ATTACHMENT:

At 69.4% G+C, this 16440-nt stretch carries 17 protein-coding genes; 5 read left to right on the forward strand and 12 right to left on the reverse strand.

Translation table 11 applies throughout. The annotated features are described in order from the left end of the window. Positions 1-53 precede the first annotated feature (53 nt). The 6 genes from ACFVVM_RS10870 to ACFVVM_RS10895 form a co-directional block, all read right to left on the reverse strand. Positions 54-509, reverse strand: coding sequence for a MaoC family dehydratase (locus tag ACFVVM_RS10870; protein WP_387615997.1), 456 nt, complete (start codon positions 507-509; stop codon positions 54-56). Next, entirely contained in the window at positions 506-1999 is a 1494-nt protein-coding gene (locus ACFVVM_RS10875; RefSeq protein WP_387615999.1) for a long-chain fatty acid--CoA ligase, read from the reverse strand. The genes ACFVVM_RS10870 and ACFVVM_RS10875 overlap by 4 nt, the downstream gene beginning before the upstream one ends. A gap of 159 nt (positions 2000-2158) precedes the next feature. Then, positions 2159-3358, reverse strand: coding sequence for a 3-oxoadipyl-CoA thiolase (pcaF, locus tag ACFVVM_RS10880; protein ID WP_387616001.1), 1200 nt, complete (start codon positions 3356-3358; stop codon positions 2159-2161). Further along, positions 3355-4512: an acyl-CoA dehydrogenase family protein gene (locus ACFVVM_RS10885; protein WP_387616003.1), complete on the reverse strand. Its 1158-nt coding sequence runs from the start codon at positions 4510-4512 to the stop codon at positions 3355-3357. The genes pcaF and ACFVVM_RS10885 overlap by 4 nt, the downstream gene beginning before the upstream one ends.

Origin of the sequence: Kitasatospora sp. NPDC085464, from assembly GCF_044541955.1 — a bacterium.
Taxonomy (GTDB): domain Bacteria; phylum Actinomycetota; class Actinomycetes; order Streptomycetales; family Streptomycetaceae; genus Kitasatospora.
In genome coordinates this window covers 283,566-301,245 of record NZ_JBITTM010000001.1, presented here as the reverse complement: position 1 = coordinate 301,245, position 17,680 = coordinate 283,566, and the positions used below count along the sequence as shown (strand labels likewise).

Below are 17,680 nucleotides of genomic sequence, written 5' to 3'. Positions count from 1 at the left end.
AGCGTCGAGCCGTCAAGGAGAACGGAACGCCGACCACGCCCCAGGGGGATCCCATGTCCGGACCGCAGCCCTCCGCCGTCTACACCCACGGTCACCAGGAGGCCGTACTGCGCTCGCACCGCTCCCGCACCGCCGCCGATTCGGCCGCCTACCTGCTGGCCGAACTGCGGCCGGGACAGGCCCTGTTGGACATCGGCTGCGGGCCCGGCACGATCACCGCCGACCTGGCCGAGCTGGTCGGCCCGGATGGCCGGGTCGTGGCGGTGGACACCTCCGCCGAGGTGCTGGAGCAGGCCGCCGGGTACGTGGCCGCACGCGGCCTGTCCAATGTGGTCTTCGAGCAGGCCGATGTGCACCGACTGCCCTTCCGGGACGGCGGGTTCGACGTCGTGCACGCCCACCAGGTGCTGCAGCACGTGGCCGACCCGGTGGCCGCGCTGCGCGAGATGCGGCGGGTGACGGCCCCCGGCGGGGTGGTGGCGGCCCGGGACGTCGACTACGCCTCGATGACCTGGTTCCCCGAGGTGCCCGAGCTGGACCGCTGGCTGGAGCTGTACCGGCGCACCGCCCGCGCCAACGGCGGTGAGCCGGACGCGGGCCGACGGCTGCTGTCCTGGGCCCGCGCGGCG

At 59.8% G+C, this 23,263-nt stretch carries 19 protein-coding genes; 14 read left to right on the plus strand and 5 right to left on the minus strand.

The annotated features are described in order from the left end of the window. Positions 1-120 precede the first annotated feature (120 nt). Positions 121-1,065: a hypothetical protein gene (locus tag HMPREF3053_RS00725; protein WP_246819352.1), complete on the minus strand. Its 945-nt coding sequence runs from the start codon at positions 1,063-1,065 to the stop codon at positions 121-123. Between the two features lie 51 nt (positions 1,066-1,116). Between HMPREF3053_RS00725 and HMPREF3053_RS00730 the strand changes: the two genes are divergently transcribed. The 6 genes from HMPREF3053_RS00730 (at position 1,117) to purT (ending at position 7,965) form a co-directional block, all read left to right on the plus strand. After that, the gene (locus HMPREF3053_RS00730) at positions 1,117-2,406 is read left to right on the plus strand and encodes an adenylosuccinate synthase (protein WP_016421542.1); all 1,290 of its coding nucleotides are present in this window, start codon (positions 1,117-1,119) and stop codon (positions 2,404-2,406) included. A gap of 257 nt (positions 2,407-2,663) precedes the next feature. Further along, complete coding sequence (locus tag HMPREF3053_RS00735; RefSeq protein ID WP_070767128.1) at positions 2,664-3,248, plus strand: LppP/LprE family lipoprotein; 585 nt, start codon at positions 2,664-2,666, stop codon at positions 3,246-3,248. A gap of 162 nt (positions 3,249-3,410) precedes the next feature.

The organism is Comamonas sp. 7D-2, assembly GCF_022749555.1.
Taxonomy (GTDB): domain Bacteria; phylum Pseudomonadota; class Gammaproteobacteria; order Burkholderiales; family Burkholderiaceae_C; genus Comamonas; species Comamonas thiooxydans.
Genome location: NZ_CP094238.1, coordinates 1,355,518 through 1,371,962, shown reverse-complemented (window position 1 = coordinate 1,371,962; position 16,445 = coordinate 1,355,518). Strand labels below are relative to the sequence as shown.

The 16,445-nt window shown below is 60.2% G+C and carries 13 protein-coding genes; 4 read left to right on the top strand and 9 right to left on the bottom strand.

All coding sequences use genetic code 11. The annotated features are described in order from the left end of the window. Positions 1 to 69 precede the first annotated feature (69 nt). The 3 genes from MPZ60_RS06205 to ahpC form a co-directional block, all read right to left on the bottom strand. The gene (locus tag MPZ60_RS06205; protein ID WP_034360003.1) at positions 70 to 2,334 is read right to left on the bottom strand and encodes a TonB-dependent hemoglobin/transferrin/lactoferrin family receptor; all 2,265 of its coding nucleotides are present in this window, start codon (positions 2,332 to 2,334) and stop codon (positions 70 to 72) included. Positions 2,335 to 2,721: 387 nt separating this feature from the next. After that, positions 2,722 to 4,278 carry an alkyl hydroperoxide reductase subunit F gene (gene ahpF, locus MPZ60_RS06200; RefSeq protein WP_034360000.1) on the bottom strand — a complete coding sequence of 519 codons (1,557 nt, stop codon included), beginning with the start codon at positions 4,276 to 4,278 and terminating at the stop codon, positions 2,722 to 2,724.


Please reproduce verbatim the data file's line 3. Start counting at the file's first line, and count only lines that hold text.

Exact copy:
Origin of the sequence: Kitasatospora sp. NPDC085464, from assembly GCF_044541955.1 — a bacterium.